I recently read a discussion thread on AHIMA’s LinkedIn group page about the importance of certifications. In coding, it’s a reality: employers want their employees to be certified and that prerequisite has been embossed in the position requirements within the job description. But how can an employer be sure that the certified coder is really an experienced, qualified coder, and not just a good test taker? In short, they don’t. But if you have the coding credential, at least they can be assured you have some knowledge that goes beyond the basics and it’s the beginning to getting your foot in the door.
Coding credentials should be viewed as the key to the screen door of the coding industry. While it unlocks the outer door of the employer (i.e., human resources) and may get you an interview, you won’t be able to get all the way into the building until someone opens the main door and invites you in. Consider your interviewer the butler answering the main door with the chain lock in place. During the interview, it doesn’t take long for an experienced manager with a coding background to weed you out and decide if you’re worth removing the door chain. I’ve run into my fair share of coding applicants who try to pass themselves off as experienced coders and all I can say is, you just can’t fake it. As a hiring manager, I had more respect for the people who could tell me which areas they needed more education in than those trying to impress me with what they think they know – and inevitably don’t!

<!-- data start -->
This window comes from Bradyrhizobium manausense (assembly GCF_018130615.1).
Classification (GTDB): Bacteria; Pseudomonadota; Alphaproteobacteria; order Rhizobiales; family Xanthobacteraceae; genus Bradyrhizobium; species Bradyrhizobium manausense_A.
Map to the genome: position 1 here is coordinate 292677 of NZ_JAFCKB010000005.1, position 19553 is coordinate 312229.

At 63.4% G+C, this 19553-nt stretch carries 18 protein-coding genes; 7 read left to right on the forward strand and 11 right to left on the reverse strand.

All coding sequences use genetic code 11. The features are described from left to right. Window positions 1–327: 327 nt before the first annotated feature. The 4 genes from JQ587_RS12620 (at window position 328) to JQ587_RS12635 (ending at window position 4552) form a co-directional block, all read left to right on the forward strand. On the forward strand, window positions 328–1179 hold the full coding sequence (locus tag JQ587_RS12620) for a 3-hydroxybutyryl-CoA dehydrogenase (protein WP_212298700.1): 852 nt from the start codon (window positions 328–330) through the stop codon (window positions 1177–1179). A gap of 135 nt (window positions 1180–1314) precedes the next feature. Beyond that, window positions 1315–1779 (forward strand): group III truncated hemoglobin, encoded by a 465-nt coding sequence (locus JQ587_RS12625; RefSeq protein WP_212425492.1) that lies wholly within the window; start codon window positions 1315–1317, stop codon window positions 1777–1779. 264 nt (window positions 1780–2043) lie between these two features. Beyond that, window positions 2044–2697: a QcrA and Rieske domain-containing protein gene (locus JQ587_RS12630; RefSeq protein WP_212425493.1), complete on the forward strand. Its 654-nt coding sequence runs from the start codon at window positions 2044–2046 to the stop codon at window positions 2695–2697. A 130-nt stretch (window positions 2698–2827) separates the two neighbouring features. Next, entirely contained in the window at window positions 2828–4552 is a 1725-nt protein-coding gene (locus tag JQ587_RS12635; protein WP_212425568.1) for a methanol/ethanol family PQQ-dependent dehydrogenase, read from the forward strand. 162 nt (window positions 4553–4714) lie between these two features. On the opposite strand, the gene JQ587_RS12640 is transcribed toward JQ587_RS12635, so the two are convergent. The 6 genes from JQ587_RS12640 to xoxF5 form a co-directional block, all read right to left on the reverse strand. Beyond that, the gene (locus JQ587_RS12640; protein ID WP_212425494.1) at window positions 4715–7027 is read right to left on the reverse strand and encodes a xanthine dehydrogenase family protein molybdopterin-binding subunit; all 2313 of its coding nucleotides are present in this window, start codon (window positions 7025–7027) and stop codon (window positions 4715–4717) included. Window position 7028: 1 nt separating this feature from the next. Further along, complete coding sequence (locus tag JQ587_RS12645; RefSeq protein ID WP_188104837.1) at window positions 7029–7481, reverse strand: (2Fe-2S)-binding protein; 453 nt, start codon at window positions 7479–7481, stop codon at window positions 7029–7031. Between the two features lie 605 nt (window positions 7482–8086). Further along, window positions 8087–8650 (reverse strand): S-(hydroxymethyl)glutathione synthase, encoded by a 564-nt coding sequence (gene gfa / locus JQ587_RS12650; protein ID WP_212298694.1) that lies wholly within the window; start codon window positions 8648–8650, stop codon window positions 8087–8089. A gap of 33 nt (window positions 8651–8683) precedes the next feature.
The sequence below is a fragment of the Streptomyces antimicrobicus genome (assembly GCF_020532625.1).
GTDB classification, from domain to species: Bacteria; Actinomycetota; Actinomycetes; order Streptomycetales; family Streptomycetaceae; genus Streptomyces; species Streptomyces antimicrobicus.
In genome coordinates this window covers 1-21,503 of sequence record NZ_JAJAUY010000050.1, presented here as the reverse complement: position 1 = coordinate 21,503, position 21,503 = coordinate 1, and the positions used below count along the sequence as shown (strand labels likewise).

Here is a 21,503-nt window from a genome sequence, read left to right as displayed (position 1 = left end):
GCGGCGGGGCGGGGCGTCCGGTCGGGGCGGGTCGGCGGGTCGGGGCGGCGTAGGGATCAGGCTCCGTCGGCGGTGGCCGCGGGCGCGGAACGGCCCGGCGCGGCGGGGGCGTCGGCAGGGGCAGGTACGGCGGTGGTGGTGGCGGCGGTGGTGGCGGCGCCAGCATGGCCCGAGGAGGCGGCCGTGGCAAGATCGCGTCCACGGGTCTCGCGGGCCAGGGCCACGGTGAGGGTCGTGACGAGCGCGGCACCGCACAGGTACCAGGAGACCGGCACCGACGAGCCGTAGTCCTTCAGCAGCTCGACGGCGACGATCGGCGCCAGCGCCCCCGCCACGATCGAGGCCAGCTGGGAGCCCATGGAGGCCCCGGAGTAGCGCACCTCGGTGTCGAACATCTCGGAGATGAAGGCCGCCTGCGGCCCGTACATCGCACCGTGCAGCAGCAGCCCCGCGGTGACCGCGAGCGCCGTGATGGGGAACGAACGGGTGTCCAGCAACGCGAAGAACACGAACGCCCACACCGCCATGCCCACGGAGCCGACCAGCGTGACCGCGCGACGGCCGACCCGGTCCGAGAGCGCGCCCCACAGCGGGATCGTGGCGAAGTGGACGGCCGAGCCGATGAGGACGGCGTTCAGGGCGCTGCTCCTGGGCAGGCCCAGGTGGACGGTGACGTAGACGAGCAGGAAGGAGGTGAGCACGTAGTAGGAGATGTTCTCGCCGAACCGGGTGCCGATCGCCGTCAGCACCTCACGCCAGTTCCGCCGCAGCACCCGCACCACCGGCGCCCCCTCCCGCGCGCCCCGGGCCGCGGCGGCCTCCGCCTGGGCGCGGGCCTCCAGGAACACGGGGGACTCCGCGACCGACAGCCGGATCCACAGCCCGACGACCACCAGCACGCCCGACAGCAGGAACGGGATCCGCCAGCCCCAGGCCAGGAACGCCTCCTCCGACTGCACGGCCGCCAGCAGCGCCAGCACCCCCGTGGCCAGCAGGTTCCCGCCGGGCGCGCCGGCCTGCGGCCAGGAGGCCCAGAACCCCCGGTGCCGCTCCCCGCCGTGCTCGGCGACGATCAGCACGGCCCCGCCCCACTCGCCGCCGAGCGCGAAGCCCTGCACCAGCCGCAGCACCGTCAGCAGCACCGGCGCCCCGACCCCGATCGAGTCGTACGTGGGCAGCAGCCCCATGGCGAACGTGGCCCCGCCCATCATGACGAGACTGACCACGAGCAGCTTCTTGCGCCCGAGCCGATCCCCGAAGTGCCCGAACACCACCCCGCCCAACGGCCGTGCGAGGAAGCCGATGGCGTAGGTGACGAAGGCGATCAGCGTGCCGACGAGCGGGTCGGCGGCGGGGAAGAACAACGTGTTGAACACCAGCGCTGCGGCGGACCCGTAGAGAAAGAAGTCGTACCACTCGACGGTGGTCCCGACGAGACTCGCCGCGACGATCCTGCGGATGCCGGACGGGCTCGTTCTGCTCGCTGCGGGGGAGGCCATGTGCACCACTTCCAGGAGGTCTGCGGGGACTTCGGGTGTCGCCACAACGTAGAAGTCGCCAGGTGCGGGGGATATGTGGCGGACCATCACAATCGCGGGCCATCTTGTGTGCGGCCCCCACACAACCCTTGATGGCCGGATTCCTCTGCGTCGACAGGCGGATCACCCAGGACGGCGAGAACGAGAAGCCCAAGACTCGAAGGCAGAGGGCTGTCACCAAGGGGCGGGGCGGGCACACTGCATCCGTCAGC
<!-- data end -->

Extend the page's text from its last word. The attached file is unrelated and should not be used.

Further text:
How do you get the butler to dislodge the chain so you can walk right on in? You take a test. Again. I know, it’s redundant. Most employers looking to hire coders offer their own coding test so they can assess your skills as they relate to the position you’re applying for. And a good employment test will be written to trick you and hopefully get you thinking. While your coding certification test will be graded solely on your answers, your employment test is a chance to show that you not only know the answer, but you can explain how you arrived at that answer. I applaud anyone who makes notes about their thought process in the margins of a coding test because it helps me determine their critical thinking skills. And that’s the hardest thing to assess in a good coding applicant. Of course, this can backfire too! I’ve seen many people arrive at the right answer for the wrong reason. But if you’re confident your thought process is right, then go for it! It could mean the difference between you and another applicant.
And don’t think you can just put that coding credential on your resume without having to provide prove that you earned it. Most employers these days require updated copies of your coding credentials. That not only means being certified at the time of hire, but maintaining that certification during your employment. Coding credentials are also an investment in your future employment. At this point in my career, my boss knows I can code, but since I work as a consultant, it’s important for my clients to see the coding credentials behind my name. For some, it’s more valuable than even my RHIT. So while it may seem like a waste of time and money when you’re just getting started, I have to say, it’s still a tried and true method of getting your foot in the door.